Cohen's Journey from Capitol Hill to the Pentagon
By Linda D. Kozaryn
American Forces Press Service
WASHINGTON, Mar. 5, 1997 Becoming defense secretary was the furthest thing from Bill Cohen's mind as he retired from the Senate. But when President Clinton called and offered him the job, he said, it was impossible to turn down.
"I had no idea I would ever be called upon for this," Cohen said during recent interviews. "I was not planning on it, I was not seeking it. I had fulfilled my public service aspirations by completing 24 years on the Hill, and I was going to go out and be a private citizen."
Cohen, already the author or co-author of eight books, said he had planned to write another after he left the Senate. Instead he gave up the creative life for the nonstop pace, total dedication and commitment required at the Pentagon's helm.
Since taking office Jan. 24, Cohen has dealt with such issues as hazing in the Marine Corps, sexual harassment in the Army and controversy over the military's "don't ask, don't tell" policy. He presented the proposed fiscal 1998 budget to Congress and outlined his primary goals: recruiting and retaining quality people, maintaining readiness and modernizing the force. He also became involved with the Quadrennial Defense Review scheduled to report in May.
"The last 30 days have been the busiest time of my life," Cohen said. "It's exhilarating, and I was forewarned to be prepared for the unexpected."
It is a privilege to be defense secretary, Cohen said, to make a contribution in a time of great change. "There are a lot of tough decisions coming up as we head into the next century for which I know I'm going to receive a good deal of criticism, but I took the job knowing that. You can still derive a great deal of personal satisfaction out of tackling tough issues."
Cohen's day now begins at 4:30 a.m. The 56-year-old does 30 to 45 minutes of PT, followed by a shower, shave and a quick breakfast before his first staff meeting at 6:45. Policy meetings, intelligence briefs, press interviews, meetings with foreign defense leaders and other officials fill his schedule.
He meets frequently with Secretary of State Madeleine Albright and National Security Adviser Sandy Berger. He also testifies before Congress on military matters. Cohen leaves the Pentagon about 7 p.m., often carting briefing books to read at home until 11 or 12. He said he ends his day watching Nightline or Jay Leno, depending on his mood. Sometimes he needs a few laughs, he said.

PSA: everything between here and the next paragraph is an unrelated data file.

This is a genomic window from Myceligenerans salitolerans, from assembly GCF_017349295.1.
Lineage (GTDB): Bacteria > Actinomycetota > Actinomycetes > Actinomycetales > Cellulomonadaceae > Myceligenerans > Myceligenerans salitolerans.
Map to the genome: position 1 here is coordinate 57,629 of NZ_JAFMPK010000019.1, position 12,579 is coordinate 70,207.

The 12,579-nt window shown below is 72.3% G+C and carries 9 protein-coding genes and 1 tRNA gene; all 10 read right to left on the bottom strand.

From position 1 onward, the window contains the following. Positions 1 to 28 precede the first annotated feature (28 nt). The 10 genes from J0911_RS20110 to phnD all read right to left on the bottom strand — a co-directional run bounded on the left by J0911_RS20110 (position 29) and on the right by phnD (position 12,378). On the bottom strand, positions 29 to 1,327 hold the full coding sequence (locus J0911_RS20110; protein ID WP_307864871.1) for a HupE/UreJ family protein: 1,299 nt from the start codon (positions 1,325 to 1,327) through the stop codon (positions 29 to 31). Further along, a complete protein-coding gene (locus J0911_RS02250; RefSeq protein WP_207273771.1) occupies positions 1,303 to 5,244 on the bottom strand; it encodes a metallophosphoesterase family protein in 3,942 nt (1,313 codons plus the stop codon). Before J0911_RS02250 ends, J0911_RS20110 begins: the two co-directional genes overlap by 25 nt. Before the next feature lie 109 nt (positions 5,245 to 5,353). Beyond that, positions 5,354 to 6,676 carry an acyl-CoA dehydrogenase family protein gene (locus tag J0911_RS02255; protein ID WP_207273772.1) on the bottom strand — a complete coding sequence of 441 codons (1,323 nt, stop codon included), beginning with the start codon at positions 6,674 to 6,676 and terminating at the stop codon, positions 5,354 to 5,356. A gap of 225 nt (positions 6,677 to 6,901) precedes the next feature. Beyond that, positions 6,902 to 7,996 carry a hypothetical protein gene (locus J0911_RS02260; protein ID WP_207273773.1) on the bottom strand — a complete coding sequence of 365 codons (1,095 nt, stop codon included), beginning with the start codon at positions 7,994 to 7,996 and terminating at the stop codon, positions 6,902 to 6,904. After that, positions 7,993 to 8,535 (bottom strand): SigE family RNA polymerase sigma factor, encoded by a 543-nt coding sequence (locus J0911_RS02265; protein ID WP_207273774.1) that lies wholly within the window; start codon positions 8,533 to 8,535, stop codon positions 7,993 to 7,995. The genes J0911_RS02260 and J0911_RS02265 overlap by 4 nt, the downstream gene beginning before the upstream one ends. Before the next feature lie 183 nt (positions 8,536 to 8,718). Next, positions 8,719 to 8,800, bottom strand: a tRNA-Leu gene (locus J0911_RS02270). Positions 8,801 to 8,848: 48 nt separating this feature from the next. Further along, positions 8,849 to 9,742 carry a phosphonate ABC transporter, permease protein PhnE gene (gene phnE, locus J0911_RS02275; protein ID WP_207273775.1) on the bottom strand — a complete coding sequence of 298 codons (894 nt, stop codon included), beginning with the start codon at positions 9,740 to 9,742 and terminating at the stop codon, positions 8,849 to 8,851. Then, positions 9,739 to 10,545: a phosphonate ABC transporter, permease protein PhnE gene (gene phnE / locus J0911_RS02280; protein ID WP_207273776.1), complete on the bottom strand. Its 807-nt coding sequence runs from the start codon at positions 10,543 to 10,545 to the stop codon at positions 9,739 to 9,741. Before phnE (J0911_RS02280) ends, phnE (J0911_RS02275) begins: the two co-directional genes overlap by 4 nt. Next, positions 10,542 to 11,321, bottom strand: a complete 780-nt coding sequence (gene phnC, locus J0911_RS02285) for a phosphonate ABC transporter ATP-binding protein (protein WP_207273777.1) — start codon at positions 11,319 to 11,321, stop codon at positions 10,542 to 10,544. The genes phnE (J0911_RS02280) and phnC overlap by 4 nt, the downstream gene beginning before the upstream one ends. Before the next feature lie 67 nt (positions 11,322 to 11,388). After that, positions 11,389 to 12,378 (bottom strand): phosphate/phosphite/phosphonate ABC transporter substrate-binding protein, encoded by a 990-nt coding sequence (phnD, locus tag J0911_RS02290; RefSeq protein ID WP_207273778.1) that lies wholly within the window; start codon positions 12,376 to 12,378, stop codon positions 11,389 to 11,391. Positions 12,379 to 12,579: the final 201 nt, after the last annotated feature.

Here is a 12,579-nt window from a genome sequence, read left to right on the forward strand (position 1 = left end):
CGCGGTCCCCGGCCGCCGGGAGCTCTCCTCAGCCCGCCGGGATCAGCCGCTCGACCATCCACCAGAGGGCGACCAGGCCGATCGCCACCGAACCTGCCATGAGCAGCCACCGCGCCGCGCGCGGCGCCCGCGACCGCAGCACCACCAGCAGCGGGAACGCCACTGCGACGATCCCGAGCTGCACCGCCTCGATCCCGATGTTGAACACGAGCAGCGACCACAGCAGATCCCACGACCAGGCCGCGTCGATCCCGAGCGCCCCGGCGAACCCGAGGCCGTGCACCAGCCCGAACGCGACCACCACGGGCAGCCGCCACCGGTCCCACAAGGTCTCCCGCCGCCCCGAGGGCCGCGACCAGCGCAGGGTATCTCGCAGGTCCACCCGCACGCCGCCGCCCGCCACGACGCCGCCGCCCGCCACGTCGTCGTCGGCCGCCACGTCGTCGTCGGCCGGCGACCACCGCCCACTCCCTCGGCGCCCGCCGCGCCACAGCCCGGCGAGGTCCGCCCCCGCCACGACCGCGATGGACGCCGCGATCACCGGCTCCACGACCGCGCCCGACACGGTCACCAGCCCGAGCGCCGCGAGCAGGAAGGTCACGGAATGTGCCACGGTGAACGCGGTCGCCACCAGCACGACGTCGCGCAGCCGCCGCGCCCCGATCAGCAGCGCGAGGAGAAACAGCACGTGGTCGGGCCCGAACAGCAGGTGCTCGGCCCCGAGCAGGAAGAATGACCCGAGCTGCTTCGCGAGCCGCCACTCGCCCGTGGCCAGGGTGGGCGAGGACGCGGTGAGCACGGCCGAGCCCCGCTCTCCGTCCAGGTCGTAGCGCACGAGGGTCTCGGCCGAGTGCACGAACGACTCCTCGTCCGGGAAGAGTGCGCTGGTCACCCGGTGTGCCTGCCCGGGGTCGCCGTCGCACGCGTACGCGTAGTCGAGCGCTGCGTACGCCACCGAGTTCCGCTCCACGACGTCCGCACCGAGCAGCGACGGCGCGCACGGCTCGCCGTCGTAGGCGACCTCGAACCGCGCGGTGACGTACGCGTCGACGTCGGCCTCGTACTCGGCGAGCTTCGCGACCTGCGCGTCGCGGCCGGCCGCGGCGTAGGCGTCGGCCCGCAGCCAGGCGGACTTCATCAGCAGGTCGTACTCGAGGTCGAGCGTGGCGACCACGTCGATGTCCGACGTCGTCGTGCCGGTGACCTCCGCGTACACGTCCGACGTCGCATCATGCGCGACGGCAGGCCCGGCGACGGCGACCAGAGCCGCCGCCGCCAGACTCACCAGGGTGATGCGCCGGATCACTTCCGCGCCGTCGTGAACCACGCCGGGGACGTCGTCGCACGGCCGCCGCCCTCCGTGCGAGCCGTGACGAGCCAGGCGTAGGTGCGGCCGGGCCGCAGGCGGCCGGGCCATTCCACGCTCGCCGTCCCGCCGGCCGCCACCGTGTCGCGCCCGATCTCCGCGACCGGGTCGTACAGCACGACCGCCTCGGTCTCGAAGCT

In a recent interview, Cohen said his biggest challenge is consuming and digesting massive amounts of information so he can give direction and leadership to military and civilian defense officials.
"The volume of information is like a tidal wave; it just keeps coming," Cohen said. "I keep trying to whittle it down, but if I walk out of the room for 10 seconds, my military assistant will come in and dump another stack two feet high on my desk."
Cohen said he knew the job would take hard work and the total dedication of his time, but he also knew he would have the benefit of competent people working with him. He sought advice from former defense secretaries including Dick Cheney, Frank Carlucci, Harold Brown and Robert McNamara. He said he would like to meet with everyone who has served in the position and with former chairmen of the Joint Chiefs of Staff. So far, he said, the advice he's received has been direct and practical: "delegate" and "go out of the office."
"I want to pick out the things I can do well and not be overwhelmed by the office," Cohen said. "The biggest mistake I've detected is when someone tries to do everything. The key is to be on top of the issues, have a good team you feel confident you can delegate matters to and try to be expert in a few major policy areas."
Carlucci advised Cohen to be sure he leaves the Pentagon by 7 each night. "Carlucci said, 'If you don't set a time frame, you'll never get out of the office; it will simply keep coming. Take work home if necessary - but you've got to get out of the office.' I think that's good advice, because there's a tendency when you see that paper stacking up to not leave until it gets down, and you'll find yourself there at 11 or 12 ar night."
While his years in Congress prepared him to deal with the national security issues he now faces, Cohen said, life at the Pentagon is more disciplined and organized than on Capitol Hill.
"Everything is on time at the Pentagon," he said. "Every 15 minutes of my day is structured, which is very different from Capitol Hill, where time commitment is unstructured and disorganized. In the Senate, you waste a lot of time. There are quorum calls - time out - so you end up being very inefficient in how you use your time. There's a real premium of efficiency in this job, and that I find very attractive."
Cohen said he has been impressed by the military people he has met since taking office. "I'm excited by the esprit de corps you see in the Pentagon," he said. "It's inspiring to see so many bright, sharp people who really want to do well and want me to do well. It's inspiring to see that kind of intelligence, commitment and love of service."